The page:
Last March, Rev. Dr. LaKeisha Cook stood by Gov. Ralph Northam’s side as he announced that Virginia would become the first southern state to abolish the death penalty.
“Today, we turn the page in the history books,” said Cook, a Baptist minister and civil rights advocate, noting that the commonwealth once allowed the second highest number of modern-day executions in the country. This was the start of a new chapter, she said, focusing on “transforming the justice system into one that is rooted in fairness, accountability and redemption.”
Cook will share that story – how her work to end capital punishment began and where it’s going next – when she delivers the keynote address for the University of Mary Washington’s weeklong Martin Luther King Jr. Celebration. Sponsored by the Office of the President, her speech will be held on Wednesday, Jan. 19, at 7 p.m. in the University Center’s Chandler Ballroom. Participants may also register to attend virtually.
“We are honored that the UMW community will have the opportunity to hear from this amazing leader,” said Marion Sanford, director of the James Farmer Multicultural Center (JFMC), which is hosting the celebration honoring Dr. King’s life and legacy. “Dr. Cook will undoubtedly educate, motivate and empower our students and others on social justice issues and how they too can affect positive change.”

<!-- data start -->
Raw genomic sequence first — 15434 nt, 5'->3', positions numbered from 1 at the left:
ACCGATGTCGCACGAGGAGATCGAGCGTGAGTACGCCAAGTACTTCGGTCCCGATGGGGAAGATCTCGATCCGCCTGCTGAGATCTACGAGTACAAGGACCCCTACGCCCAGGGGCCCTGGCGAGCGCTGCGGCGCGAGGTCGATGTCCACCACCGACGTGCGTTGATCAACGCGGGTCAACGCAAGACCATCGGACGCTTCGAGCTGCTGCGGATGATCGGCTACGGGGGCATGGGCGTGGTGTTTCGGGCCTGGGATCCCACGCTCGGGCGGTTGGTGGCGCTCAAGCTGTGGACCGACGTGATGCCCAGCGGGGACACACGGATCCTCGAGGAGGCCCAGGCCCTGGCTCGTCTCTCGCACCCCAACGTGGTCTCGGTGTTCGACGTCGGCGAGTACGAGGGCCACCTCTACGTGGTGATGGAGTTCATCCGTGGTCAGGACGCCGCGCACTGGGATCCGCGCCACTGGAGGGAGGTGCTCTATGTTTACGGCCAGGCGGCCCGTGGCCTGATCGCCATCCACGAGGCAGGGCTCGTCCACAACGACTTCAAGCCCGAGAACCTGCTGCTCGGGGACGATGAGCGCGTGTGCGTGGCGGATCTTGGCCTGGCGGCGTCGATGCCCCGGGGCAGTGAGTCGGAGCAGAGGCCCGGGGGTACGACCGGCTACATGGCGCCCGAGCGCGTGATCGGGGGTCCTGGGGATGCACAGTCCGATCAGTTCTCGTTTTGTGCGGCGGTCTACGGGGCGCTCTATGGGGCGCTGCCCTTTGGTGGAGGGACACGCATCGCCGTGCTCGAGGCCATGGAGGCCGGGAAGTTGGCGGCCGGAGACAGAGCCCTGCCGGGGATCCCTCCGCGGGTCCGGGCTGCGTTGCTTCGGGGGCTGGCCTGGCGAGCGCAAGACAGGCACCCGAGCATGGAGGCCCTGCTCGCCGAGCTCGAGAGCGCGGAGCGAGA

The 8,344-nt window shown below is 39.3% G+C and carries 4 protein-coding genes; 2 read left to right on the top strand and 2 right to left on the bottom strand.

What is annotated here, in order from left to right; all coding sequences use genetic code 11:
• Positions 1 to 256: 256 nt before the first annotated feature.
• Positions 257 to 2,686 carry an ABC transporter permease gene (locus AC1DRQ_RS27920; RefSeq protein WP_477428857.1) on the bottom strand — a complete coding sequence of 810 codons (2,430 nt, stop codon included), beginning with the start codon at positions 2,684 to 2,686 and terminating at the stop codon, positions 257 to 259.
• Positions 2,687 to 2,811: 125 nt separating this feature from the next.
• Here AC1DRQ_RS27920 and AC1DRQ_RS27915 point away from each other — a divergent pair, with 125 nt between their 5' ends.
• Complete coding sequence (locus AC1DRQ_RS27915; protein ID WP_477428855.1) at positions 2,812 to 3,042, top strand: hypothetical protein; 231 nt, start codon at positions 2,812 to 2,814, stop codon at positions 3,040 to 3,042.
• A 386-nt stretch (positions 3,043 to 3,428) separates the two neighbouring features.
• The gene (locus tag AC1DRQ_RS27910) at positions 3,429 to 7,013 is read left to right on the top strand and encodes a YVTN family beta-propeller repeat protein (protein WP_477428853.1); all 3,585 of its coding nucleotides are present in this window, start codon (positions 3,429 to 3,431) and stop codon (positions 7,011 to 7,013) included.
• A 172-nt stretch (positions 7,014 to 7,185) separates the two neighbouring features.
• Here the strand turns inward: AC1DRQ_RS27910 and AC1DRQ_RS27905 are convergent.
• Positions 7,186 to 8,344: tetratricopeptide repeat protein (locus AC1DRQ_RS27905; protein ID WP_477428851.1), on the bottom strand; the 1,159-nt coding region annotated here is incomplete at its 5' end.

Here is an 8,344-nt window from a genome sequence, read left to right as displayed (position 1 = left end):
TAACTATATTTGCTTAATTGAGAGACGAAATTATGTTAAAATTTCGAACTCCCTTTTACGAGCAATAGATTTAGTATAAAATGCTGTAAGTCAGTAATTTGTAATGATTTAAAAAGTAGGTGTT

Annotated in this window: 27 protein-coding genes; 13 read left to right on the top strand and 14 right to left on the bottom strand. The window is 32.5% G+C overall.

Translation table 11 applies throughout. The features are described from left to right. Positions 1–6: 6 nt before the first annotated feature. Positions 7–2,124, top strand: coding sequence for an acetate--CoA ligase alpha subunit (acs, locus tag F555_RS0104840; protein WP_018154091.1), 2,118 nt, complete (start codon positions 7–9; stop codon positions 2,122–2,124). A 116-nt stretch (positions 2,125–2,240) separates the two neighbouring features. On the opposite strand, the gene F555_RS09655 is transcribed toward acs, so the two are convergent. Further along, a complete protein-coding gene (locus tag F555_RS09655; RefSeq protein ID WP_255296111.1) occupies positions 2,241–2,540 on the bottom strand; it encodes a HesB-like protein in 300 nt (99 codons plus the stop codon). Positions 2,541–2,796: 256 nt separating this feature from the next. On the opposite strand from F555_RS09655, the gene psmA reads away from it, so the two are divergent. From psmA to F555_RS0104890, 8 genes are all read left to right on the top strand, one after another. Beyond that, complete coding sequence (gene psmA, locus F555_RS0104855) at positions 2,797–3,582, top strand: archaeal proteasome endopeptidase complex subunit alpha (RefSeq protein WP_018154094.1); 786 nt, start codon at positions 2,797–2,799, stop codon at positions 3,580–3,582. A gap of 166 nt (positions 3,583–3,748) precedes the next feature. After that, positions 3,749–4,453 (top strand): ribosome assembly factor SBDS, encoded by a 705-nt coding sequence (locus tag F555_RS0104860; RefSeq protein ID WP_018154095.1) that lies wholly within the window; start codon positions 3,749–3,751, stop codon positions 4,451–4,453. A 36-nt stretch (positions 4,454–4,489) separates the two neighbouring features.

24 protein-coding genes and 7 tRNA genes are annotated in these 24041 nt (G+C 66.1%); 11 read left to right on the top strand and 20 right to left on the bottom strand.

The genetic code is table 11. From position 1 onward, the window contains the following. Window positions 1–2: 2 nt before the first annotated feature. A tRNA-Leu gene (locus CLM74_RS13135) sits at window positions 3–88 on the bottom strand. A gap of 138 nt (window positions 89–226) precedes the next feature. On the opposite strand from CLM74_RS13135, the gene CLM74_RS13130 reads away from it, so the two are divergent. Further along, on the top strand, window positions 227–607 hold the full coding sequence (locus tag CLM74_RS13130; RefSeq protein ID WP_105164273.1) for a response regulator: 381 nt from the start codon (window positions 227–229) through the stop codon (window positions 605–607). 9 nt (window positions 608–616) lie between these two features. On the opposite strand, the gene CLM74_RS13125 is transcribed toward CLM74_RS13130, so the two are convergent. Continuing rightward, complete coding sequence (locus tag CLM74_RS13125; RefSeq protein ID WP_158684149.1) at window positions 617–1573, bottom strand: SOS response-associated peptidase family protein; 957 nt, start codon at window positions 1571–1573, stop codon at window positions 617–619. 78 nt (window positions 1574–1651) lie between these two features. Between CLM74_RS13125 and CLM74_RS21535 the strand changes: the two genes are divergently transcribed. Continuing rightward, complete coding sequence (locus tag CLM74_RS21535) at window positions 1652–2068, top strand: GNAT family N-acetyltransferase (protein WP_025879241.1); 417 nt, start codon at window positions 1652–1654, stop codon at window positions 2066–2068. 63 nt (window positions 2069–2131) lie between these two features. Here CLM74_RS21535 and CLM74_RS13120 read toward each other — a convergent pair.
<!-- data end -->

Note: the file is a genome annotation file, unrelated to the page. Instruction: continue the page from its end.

A summa cum laude graduate of Virginia Union University, Cook also earned master’s degrees in divinity and educational leadership, and a doctorate in ministry. She has worked at numerous religious and educational institutions across the country, including serving as youth minister at Fredericksburg’s Mount Hope Baptist Church. As a justice reform organizer with Virginia Interfaith Center for Public Policy (VICPP), Cook collaborated with other faith leaders to organize prayer vigils and letter writing campaigns in their quest to abolish the death penalty in Virginia.
“This monumental victory … is a significant step in acknowledging the racist legacy of capital punishment as we seek collectively to heal the deep wounds of racism,” Cook said in a statement on the VICPP website. She and her fellow pastors hope their work will inspire other states to follow Virginia’s example.
UMW’s MLK Jr. Celebration also includes Speaking Truth to Power, which will be held on Thursday, Jan. 20, at 6 p.m. in the Lee Hall Underground. This evening of visual and performing arts honors Dr. King and others who have championed civil rights and social justice.
The week culminates in the MLK Day of Service on Saturday, Jan. 22, from 1 to 3 p.m., in partnership with UMW’s Center for Community Engagement. Students are encouraged to sign up and participate in service projects supporting Fredericksburg area community partners.
All events are free and open to the public. For more information, please contact JFMC at 540-654-1044 or email@example.com.
Participants, including students and children, must show a proof of vaccination or have a recent negative COVID test (within 48 hours) to enter. In addition, masks are required to be worn at all times inside campus buildings.